The God of Small Things | Criticism

Arundhati Roy
This literature criticism consists of approximately 2 pages of analysis & critique of The God of Small Things.
This section contains 558 words
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SOURCE: "Disaster in a Lush Land," in Newsweek, May 26, 1997, p. 76.

[Shapiro is an American journalist. In the following review, she offers praise for The God of Small Things, in particular Roy's playful use of language and development of eccentric characters.]

After you turn the last page and start thinking back on The God of Small Things, Arundhati Roy's glowing first novel, you find you're still deep inside it. You can feel against your skin the lush vines and grasses, smell the pickled mangoes and sweet banana jam, hear the children singing as their uncle's car carries them home to disaster. Disaster was waiting from the start, for the novel begins with a little girl's funeral. Sophie Mol, almost 9, has drowned; and her twin cousins and their mother are mysteriously, horribly implicated. The details don't fall into place until the end of the book. But making our way there...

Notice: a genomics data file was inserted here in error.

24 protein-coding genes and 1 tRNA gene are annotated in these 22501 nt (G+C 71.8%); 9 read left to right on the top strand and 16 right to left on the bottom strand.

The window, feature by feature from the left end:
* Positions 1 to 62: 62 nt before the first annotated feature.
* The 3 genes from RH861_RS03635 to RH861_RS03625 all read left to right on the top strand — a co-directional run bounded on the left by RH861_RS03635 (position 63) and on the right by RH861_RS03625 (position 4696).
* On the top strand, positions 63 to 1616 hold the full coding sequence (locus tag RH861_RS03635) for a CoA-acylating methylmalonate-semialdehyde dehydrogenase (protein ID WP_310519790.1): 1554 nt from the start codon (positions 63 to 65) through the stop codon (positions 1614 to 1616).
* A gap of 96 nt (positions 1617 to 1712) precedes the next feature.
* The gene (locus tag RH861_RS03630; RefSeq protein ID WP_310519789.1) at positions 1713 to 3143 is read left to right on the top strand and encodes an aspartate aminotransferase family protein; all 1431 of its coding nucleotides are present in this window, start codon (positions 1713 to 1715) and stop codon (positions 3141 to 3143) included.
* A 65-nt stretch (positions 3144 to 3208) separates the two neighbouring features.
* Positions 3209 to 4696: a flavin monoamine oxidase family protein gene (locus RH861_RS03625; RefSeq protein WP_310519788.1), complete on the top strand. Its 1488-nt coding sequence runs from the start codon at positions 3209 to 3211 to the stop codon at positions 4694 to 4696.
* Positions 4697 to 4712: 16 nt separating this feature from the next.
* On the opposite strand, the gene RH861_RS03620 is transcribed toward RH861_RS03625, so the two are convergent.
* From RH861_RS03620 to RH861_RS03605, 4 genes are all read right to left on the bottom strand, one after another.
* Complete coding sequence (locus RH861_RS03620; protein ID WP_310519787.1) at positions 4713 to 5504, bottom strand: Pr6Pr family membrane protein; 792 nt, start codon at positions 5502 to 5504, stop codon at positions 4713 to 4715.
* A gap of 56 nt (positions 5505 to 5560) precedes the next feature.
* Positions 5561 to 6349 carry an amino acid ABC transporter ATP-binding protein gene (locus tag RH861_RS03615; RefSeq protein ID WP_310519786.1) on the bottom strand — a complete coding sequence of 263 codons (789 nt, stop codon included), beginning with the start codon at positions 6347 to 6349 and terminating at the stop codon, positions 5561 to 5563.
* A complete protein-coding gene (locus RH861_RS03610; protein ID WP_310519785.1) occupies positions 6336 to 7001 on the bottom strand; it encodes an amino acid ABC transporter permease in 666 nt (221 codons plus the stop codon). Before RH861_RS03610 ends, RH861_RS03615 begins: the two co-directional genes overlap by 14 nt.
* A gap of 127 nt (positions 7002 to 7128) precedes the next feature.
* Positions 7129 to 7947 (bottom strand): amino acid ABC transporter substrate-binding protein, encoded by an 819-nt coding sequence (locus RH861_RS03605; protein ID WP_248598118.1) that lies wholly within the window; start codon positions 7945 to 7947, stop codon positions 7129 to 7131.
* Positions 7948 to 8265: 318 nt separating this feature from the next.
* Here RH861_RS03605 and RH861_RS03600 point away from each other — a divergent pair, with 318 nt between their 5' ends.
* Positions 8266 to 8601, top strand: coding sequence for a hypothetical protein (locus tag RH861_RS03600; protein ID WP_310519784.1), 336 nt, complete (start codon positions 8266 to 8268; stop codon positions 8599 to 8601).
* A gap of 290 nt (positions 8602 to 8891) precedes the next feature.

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This section contains 558 words
(approx. 2 pages at 300 words per page)
Buy The God of Small Things
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The God of Small Things from Gale. ©2005-2006 Thomson Gale, a part of the Thomson Corporation. All rights reserved.
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